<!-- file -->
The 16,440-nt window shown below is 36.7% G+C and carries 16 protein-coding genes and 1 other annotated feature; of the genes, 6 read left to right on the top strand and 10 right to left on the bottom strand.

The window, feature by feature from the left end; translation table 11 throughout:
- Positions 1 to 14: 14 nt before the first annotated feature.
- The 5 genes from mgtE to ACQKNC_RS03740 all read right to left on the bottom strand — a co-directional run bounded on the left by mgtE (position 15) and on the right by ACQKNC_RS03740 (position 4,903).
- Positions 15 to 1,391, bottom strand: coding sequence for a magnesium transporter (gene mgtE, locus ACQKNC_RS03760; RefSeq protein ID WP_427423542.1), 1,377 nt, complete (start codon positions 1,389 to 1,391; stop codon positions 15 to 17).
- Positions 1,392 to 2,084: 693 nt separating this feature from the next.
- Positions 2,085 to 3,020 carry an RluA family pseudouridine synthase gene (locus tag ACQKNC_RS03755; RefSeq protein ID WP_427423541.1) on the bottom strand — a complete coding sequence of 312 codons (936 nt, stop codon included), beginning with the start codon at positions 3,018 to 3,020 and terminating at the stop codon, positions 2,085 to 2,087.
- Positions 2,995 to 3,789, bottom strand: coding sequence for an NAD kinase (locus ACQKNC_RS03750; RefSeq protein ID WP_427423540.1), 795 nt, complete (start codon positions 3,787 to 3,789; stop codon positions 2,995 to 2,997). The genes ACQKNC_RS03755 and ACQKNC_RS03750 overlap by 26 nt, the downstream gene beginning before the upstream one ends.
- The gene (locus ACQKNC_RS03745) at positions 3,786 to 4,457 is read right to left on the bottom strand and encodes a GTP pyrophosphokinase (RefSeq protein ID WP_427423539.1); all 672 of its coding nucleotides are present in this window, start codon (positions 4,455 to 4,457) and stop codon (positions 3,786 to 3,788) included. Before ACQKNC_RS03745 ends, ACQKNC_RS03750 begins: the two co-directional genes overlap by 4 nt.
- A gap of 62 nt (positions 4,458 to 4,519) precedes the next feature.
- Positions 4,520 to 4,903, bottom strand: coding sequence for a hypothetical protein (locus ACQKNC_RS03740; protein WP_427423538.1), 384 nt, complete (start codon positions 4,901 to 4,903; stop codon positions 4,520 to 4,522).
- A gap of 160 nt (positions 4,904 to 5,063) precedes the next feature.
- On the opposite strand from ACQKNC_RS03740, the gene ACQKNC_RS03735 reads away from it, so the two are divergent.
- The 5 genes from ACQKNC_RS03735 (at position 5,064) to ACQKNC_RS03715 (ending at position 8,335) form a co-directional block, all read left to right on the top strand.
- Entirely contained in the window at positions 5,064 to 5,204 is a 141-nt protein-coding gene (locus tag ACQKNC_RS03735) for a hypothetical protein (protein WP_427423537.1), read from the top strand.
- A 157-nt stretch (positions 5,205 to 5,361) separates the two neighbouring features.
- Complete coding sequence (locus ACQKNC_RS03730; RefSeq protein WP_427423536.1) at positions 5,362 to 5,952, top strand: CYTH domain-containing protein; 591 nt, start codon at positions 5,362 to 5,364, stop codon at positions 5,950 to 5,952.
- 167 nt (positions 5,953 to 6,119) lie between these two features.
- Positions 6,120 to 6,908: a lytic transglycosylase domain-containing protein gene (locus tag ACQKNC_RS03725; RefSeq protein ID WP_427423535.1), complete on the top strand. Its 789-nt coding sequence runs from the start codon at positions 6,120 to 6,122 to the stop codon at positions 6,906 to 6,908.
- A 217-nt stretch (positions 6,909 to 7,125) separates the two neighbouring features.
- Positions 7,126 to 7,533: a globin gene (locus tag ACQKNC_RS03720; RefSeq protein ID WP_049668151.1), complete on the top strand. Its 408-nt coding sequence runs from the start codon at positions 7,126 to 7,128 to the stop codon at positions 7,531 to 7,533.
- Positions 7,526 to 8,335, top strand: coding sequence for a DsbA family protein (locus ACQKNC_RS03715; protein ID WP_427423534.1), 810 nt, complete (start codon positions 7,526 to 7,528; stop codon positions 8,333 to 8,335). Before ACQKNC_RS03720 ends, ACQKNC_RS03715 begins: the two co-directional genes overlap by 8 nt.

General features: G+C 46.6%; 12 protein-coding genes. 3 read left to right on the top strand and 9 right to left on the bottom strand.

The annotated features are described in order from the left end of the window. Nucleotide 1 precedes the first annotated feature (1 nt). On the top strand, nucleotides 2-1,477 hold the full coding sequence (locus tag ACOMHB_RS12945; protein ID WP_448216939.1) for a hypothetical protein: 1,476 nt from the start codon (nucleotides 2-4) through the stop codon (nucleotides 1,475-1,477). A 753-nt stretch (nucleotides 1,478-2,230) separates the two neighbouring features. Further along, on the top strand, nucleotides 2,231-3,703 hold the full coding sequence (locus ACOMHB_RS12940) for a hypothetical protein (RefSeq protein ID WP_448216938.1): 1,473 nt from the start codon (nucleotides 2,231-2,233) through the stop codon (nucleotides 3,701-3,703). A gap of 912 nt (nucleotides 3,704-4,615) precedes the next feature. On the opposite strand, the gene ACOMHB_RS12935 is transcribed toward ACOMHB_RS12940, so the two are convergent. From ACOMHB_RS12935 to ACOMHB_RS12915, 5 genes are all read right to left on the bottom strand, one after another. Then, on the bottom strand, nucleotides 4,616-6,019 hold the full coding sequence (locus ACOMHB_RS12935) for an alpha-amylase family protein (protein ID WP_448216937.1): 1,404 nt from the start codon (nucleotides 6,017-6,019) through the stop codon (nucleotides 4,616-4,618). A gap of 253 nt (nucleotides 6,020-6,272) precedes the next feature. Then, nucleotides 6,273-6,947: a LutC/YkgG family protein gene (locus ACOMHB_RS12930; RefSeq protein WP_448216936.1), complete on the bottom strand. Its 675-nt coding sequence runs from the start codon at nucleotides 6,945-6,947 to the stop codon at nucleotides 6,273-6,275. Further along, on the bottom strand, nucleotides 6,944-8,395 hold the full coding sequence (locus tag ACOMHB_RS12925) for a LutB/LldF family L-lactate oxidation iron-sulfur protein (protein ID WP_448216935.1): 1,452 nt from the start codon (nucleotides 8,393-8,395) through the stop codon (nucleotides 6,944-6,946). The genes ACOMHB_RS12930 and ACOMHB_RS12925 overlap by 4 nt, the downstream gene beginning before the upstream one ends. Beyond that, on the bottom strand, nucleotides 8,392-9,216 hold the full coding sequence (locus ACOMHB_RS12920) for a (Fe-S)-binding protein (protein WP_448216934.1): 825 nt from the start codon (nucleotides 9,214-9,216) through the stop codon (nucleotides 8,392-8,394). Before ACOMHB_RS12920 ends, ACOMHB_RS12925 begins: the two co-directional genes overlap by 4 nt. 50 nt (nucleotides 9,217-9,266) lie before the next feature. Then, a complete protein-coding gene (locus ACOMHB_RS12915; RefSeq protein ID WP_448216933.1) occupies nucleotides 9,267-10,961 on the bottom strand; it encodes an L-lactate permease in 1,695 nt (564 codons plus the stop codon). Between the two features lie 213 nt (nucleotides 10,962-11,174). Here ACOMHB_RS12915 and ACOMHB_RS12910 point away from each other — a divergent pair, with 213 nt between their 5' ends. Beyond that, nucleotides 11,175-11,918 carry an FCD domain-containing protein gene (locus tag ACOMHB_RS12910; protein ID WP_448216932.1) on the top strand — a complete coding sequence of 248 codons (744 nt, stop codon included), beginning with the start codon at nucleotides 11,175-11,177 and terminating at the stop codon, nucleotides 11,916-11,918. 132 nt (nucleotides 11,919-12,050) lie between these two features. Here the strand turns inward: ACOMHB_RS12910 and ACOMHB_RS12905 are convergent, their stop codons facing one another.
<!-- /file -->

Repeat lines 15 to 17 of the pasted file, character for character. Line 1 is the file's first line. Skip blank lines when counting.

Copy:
- Entirely contained in the window at positions 5,064 to 5,204 is a 141-nt protein-coding gene (locus tag ACQKNC_RS03735) for a hypothetical protein (protein WP_427423537.1), read from the top strand.
- A 157-nt stretch (positions 5,205 to 5,361) separates the two neighbouring features.
- Complete coding sequence (locus ACQKNC_RS03730; RefSeq protein WP_427423536.1) at positions 5,362 to 5,952, top strand: CYTH domain-containing protein; 591 nt, start codon at positions 5,362 to 5,364, stop codon at positions 5,950 to 5,952.